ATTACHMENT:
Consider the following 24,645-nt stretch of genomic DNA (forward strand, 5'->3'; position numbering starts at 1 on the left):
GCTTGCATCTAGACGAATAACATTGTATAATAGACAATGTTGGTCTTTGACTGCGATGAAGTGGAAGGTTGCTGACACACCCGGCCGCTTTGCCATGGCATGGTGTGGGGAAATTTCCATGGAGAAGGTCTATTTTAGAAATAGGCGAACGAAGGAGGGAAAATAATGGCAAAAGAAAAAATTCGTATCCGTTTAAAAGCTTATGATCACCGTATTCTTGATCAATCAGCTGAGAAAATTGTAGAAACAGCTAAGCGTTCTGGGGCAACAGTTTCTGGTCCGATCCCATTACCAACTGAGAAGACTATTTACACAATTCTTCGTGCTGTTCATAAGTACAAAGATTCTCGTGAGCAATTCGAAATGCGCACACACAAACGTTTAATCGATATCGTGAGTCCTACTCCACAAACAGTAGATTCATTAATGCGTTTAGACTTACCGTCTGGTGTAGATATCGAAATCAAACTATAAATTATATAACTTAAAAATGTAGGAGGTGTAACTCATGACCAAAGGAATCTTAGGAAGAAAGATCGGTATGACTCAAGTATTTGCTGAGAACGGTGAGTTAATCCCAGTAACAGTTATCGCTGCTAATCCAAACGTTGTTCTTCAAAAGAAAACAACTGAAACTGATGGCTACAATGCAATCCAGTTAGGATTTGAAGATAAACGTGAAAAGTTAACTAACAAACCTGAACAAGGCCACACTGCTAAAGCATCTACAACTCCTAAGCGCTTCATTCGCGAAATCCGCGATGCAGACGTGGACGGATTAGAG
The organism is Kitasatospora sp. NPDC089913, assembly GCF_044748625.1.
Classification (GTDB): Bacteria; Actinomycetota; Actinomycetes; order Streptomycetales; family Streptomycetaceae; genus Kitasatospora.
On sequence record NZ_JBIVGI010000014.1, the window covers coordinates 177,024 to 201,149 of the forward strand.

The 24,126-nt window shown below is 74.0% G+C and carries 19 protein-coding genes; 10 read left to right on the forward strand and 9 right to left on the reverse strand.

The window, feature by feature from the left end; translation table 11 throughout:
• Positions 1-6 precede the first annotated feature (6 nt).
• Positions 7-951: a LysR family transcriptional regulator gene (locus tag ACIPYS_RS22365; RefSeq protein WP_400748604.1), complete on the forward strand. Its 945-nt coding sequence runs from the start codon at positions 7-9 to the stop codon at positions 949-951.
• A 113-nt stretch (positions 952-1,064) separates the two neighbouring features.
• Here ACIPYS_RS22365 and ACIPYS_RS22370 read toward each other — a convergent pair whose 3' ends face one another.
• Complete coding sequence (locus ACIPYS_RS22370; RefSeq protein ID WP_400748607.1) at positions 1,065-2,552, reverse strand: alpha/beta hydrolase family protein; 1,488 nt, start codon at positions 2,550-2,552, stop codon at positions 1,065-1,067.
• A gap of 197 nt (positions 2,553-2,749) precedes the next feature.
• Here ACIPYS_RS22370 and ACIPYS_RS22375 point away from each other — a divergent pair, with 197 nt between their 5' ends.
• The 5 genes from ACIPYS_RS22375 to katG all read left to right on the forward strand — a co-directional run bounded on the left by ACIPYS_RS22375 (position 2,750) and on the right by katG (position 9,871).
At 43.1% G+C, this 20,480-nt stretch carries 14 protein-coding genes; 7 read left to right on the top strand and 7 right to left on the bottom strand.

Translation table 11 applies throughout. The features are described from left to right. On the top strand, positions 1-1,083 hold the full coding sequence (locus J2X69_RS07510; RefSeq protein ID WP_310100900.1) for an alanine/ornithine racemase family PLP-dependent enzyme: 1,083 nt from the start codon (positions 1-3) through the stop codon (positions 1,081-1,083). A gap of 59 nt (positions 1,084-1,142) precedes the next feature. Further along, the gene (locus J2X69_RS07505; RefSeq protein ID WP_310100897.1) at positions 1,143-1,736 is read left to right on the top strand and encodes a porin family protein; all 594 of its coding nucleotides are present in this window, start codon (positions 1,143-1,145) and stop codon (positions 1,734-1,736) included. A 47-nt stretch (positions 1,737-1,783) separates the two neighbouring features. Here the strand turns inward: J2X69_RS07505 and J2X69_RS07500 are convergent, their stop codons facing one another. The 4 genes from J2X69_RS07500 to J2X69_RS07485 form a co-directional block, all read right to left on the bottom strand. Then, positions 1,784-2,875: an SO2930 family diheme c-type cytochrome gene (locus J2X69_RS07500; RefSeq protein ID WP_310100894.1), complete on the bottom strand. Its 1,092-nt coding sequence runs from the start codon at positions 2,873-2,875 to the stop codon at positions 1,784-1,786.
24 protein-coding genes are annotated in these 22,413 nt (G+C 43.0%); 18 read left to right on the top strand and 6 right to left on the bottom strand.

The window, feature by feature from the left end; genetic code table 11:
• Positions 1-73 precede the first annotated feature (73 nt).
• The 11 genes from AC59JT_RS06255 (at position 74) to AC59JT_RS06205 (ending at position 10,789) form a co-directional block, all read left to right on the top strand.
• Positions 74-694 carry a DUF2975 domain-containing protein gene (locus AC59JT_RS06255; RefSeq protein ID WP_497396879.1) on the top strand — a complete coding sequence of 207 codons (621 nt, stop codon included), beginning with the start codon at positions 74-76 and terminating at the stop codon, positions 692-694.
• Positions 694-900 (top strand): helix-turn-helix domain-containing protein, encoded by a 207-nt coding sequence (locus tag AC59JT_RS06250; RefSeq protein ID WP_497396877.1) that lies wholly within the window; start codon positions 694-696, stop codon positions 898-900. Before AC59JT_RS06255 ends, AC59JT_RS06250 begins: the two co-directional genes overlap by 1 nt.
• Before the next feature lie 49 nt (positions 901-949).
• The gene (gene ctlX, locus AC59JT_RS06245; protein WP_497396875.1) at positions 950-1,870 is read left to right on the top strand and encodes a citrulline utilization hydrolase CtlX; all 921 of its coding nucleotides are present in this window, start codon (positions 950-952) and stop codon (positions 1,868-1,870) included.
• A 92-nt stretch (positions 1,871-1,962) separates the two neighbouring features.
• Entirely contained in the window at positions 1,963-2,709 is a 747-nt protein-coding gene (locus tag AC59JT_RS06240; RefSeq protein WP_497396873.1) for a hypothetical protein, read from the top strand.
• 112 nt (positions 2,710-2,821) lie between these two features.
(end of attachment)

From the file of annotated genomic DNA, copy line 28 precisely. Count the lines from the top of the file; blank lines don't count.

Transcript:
• 112 nt (positions 2,710-2,821) lie between these two features.